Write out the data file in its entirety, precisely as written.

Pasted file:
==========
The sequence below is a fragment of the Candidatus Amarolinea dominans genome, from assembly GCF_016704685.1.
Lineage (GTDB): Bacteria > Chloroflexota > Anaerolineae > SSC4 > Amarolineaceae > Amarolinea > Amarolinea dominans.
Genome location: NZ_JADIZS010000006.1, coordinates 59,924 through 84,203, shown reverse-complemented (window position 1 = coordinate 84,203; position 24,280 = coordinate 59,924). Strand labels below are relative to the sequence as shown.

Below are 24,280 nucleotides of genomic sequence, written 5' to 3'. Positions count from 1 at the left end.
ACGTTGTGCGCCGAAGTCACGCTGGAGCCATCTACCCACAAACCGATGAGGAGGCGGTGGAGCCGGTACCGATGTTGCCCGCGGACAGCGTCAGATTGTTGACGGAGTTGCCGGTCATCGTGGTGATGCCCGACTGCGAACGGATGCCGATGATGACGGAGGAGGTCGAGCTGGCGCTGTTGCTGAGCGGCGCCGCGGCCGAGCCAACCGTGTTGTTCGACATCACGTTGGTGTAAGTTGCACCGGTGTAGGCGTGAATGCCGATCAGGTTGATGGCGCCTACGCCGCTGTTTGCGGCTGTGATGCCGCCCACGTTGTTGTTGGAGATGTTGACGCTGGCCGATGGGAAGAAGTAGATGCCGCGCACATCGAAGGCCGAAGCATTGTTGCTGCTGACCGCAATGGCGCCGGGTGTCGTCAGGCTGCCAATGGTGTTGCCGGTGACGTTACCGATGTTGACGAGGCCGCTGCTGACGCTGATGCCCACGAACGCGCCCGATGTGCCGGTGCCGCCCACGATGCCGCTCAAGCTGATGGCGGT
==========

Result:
The sequence below is a fragment of the Candidatus Amarolinea dominans genome, from assembly GCF_016704685.1.
Lineage (GTDB): Bacteria > Chloroflexota > Anaerolineae > SSC4 > Amarolineaceae > Amarolinea > Amarolinea dominans.
Genome location: NZ_JADIZS010000006.1, coordinates 59,924 through 84,203, shown reverse-complemented (window position 1 = coordinate 84,203; position 24,280 = coordinate 59,924). Strand labels below are relative to the sequence as shown.

Below are 24,280 nucleotides of genomic sequence, written 5' to 3'. Positions count from 1 at the left end.
ACGTTGTGCGCCGAAGTCACGCTGGAGCCATCTACCCACAAACCGATGAGGAGGCGGTGGAGCCGGTACCGATGTTGCCCGCGGACAGCGTCAGATTGTTGACGGAGTTGCCGGTCATCGTGGTGATGCCCGACTGCGAACGGATGCCGATGATGACGGAGGAGGTCGAGCTGGCGCTGTTGCTGAGCGGCGCCGCGGCCGAGCCAACCGTGTTGTTCGACATCACGTTGGTGTAAGTTGCACCGGTGTAGGCGTGAATGCCGATCAGGTTGATGGCGCCTACGCCGCTGTTTGCGGCTGTGATGCCGCCCACGTTGTTGTTGGAGATGTTGACGCTGGCCGATGGGAAGAAGTAGATGCCGCGCACATCGAAGGCCGAAGCATTGTTGCTGCTGACCGCAATGGCGCCGGGTGTCGTCAGGCTGCCAATGGTGTTGCCGGTGACGTTACCGATGTTGACGAGGCCGCTGCTGACGCTGATGCCCACGAACGCGCCCGATGTGCCGGTGCCGCCCACGATGCCGCTCAAGCTGATGGCGGT